Ugadi: One Festival, Many Faces

By Imelda Tarzarina   |   Friday, 05 April 2019, 13:59 Hrs
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Ugadi: One Festival, Many Faces


Brahma in all his glory sat watching after he created the world in all its bounty and splendour - this only meant the birth of Ugadi - a new age he knew. Based on this notion, over the years various states in India celebrate this day as the marked beginning of a prosperous era. Several other beliefs that lace around this day denote the blossoming of spring or the period when Krishna left the world giving birth to current times that Hindus refers to as –Kaliyuga (age of strife).However, Ugadi most importantly marks the first day of Chitra – the very first month in the Hindu calendar that celebrates a season of accepting life as a package of six flavours – Bitter, sweet, spicy, salty, sour and tangy (happiness, sadness, anger, disgust, fear and surprise, which  should be accepted gladly throughout the year). Thus Ugadi is mostly a festival defined by tasteful cuisines and traditional dishes.



Remotely celebrated across India (prominently some parts of Maharashtra as GudiParva),Ugadi is primarily a festival of India’s south – Karnataka, Andhra Pradesh and Telangana,who truly immerse in spirited celebrations and rituals inclusive of the must-have Ugadi-Pachadi, a dish made with raw-mango, neem, jaggery, tamarind, chilly and salt inviting the new year with these flavours of life. Every house is bestowed with flowers and entrances are adorned with rangolis (decorated coloured pattern on the floor).On this note it would only seem fair to draw understanding of the diverse ways this festival is celebrated in various regions.



Karnataka: A Pompous Ritualistic Affair



Dressed in new attires, people in Karnataka typically begin their day with cleansing, not just themselves but also perform rituals to invite the New Year with new aspirations and hopes. Temples are decorated with fresh flowers, fresh mango leaves and coconut offerings are made to invoke the auspicious occasion with divine blessings. The scenario at every home follows with bestowing puja rooms and idols with flowers and the propitious mango leaves to enhance prosperity and summon a heavenly presence.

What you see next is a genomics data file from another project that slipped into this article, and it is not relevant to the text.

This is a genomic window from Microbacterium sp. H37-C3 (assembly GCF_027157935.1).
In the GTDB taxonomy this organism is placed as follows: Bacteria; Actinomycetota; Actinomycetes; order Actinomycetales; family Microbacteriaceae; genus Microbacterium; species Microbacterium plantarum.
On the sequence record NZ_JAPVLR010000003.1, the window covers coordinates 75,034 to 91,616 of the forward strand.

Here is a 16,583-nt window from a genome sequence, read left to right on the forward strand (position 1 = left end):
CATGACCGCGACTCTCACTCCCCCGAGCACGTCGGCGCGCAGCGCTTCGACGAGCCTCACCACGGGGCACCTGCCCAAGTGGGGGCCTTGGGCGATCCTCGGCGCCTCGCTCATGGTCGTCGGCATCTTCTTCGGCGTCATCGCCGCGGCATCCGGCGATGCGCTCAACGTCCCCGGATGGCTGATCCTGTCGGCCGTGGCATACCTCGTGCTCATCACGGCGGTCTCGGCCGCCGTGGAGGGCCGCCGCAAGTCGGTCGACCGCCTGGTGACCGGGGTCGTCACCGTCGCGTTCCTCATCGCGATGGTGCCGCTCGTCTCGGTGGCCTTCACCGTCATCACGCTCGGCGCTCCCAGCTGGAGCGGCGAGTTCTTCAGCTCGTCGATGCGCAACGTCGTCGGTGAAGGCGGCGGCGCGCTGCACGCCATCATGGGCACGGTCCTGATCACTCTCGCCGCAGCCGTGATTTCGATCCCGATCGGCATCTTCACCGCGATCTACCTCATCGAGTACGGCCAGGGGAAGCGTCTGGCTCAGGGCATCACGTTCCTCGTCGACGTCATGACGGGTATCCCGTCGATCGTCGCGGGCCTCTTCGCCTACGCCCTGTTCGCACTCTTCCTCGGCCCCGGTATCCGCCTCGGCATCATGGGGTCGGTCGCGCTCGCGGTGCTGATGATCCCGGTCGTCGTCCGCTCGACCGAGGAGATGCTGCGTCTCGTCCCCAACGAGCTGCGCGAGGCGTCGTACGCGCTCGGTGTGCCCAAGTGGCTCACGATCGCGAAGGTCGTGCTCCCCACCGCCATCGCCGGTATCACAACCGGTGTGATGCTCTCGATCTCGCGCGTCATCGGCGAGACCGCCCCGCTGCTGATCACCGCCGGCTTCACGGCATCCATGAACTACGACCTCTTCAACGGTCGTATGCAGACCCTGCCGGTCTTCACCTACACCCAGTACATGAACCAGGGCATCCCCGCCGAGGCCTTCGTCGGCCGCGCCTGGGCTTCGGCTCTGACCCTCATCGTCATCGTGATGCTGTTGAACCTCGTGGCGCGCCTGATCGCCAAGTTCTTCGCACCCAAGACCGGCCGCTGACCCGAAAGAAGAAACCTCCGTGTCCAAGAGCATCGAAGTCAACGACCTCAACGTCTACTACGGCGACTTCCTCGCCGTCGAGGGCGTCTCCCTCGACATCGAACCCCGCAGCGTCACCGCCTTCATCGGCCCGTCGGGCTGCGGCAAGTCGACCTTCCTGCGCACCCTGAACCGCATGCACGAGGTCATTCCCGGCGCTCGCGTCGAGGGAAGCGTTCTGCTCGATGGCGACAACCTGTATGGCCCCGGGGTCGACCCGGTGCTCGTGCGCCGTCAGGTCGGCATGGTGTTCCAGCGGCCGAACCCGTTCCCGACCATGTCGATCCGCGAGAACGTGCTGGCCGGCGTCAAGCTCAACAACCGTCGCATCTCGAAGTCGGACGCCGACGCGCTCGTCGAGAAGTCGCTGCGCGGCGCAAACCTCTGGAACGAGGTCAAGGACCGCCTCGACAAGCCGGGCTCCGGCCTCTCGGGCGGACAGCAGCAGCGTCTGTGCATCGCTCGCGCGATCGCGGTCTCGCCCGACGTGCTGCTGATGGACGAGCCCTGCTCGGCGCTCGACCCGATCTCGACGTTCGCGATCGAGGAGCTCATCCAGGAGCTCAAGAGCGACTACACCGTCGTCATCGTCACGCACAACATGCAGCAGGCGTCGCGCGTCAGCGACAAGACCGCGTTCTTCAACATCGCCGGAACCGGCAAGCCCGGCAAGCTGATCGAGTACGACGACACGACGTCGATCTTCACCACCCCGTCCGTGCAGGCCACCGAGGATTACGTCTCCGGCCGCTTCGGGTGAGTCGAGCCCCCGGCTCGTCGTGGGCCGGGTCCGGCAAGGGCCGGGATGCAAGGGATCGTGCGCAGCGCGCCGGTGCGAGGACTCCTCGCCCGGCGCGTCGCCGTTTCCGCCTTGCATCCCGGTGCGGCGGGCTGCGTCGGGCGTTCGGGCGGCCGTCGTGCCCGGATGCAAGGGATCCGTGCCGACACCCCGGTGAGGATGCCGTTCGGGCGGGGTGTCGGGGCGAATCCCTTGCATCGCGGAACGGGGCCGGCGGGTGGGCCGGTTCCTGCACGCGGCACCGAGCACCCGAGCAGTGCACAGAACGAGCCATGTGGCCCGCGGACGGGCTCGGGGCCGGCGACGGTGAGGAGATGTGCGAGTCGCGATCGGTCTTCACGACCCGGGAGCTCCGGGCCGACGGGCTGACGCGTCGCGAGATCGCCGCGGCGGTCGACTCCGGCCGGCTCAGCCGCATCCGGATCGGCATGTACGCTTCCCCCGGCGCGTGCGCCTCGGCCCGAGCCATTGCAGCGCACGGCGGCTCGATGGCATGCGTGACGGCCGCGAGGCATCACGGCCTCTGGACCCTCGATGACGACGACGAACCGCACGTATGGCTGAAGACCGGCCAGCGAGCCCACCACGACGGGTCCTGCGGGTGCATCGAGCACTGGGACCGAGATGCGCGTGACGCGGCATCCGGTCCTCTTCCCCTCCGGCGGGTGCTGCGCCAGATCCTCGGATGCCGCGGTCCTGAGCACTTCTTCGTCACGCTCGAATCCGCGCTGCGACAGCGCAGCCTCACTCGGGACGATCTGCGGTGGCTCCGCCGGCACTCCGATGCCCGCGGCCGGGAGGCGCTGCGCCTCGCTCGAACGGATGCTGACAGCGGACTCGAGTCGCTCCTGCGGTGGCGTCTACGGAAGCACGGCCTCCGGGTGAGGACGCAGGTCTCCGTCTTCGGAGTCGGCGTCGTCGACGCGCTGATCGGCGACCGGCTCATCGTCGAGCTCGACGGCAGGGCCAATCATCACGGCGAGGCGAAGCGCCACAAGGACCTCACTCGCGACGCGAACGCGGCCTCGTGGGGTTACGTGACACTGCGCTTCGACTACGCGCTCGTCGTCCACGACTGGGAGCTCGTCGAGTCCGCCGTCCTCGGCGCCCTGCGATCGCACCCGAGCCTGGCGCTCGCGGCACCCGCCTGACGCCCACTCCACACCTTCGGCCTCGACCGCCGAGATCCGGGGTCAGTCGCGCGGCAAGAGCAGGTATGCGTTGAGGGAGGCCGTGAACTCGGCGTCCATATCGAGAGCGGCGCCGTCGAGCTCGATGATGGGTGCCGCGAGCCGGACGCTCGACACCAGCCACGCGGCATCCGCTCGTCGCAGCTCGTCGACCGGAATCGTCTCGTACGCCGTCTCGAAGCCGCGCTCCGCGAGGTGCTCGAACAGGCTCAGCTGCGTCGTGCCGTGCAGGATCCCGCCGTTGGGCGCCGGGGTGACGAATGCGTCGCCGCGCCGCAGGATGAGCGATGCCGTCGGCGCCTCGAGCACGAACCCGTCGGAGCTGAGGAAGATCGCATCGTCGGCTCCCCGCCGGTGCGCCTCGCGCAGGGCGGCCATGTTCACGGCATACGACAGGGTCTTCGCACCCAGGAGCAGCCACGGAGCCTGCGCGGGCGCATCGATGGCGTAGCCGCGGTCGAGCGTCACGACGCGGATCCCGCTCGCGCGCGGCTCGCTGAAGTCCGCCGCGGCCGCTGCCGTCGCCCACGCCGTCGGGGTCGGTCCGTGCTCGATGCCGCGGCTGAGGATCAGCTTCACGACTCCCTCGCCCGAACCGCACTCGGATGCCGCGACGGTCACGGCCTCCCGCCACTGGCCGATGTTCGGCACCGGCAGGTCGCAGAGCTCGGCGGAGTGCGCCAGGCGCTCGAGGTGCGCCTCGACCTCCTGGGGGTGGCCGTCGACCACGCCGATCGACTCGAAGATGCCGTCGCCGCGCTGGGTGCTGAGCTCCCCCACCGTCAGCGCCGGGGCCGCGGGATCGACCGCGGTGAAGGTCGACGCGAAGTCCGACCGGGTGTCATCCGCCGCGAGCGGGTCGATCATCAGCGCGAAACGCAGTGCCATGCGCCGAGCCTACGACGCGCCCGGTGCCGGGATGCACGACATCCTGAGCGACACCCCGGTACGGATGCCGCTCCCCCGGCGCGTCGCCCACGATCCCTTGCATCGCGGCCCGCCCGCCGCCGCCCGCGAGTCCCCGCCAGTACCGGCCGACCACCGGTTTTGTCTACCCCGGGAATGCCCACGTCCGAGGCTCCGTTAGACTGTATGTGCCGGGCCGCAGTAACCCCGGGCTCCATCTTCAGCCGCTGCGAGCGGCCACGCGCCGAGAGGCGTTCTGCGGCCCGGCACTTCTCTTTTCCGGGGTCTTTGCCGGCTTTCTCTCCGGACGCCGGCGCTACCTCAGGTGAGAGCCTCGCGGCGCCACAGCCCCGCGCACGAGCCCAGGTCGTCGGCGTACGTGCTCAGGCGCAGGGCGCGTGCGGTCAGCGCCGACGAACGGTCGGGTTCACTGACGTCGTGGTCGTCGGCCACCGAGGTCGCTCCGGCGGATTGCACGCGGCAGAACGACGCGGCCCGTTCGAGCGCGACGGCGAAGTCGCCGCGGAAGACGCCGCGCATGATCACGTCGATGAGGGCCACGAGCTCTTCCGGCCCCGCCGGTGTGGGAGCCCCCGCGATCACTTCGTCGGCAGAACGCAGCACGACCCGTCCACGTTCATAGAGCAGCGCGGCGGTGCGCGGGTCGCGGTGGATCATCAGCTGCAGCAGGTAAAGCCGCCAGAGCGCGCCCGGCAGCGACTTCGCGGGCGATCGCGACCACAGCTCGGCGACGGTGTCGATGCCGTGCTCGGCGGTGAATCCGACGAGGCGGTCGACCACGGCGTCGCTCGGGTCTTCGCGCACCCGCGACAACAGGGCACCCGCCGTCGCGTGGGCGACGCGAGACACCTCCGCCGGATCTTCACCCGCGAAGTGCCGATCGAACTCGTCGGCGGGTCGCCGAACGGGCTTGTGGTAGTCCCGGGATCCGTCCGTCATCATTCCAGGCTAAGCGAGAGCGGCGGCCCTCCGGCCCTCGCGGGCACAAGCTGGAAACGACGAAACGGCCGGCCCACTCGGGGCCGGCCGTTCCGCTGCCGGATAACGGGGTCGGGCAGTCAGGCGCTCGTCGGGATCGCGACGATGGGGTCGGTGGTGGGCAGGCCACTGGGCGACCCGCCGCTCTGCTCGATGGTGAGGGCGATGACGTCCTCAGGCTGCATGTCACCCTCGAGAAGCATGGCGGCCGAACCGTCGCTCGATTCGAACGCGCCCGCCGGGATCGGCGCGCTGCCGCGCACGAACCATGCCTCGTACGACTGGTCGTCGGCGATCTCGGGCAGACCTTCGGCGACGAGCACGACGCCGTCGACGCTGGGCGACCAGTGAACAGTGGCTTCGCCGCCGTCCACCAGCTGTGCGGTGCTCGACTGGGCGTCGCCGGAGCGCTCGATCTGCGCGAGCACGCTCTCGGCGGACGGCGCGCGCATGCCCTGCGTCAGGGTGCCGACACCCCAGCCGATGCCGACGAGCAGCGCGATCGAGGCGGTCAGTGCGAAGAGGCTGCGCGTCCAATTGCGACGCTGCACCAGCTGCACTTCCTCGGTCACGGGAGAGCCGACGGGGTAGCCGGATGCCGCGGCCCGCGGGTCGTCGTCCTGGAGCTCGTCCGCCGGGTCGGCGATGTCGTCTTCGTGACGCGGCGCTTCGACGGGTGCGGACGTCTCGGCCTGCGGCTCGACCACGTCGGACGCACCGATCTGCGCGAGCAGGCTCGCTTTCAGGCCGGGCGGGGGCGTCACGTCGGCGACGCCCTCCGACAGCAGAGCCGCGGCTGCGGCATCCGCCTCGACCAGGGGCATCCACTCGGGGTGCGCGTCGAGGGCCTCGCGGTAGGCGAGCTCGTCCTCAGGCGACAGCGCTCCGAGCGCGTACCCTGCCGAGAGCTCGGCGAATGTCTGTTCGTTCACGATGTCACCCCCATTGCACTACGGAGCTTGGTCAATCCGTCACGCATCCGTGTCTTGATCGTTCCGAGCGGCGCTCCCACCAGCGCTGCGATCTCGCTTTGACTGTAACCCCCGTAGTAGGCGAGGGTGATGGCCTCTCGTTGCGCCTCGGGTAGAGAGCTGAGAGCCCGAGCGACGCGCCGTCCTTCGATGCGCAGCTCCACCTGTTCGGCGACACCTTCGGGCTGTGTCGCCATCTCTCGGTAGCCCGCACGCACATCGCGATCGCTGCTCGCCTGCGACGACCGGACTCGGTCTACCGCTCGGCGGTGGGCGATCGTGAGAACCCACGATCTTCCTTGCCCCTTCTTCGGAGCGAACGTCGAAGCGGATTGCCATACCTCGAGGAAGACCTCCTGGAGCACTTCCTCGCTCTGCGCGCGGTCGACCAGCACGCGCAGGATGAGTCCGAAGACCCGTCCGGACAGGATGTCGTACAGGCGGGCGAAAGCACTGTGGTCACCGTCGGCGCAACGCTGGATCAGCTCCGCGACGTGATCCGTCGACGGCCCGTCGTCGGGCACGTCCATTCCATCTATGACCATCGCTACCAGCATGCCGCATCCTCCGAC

The most important and major part of the day involves the preparation of delicious dishes, some majorly being MavinakaiChitranna (Mango Rice), Halu/Shenga/Bele (Milk Or Groundnut)   Obbattu, PooranPoli, Gasagase Payasa, Besan Laddooand much more.



Andhra Pradesh&Telangana: Celebrating Devotion Reliving Traditions 



The New Year is received with thorough preparations that begin a fortnight before the big day, houses receive fresh colour-coats, twigs of mango leaves and flowers embellish entrances. The day begins early, where men and women have a special oil bath followed by temple visits for worship and relatives gather to celebrate togetherness and prosperity of relationships are invigorated.



The day is not complete without a richly festooned menu that includes Bhakshyaluor Bobbatluthat is made with Bengal gram and jaggery/sugar boiled mashed and stuffed in a flat roti like bread. This dish is best consumed with ghee or milk topping or coconut-milk.
The most highlighted dish is the six flavoured Pachadi that is prepared with the ingredients like neem flowers, jaggery, chilli powder, raw mangoes, salt and tamarind.



Maharashtra: The Auspicious Lunar Spring



As a significant day for Marathi Hindus, Ugadi is celebrated as GudhiPadwa – the first day of the lunar month. People hoist Gudhi which is abright colourful silk scarf-like cloth tied at the top of a long bamboo with a bough of neem/mango leaves attached with a garland of flowers and topped with upturned silver or copper vessel. These traditions celebrate harvest and reap also observed by people of Punjab and Haryana as Baisakhi or the harvest festival of the Rabi season also marking their New Year day.



Common Customs Barring no Regional Disparity



People on this day traditionally gather at religious-hubs to listen to the recitation of the religious Panchangam (almanac) of the New Year. A priest or a religious person providesa general forecast of the year to come called the ‘PanchangaSravanam’. In some cases literary discussions, poetry recitations and works of ancient authors of literary works are remembered and discussed. Lastly,Classical Carnatic music and dances accompany the celebrative spirits to joy-filled evenings.



In this spirit of prosperity



Wish you all



A joyous and blessed Ugadi!

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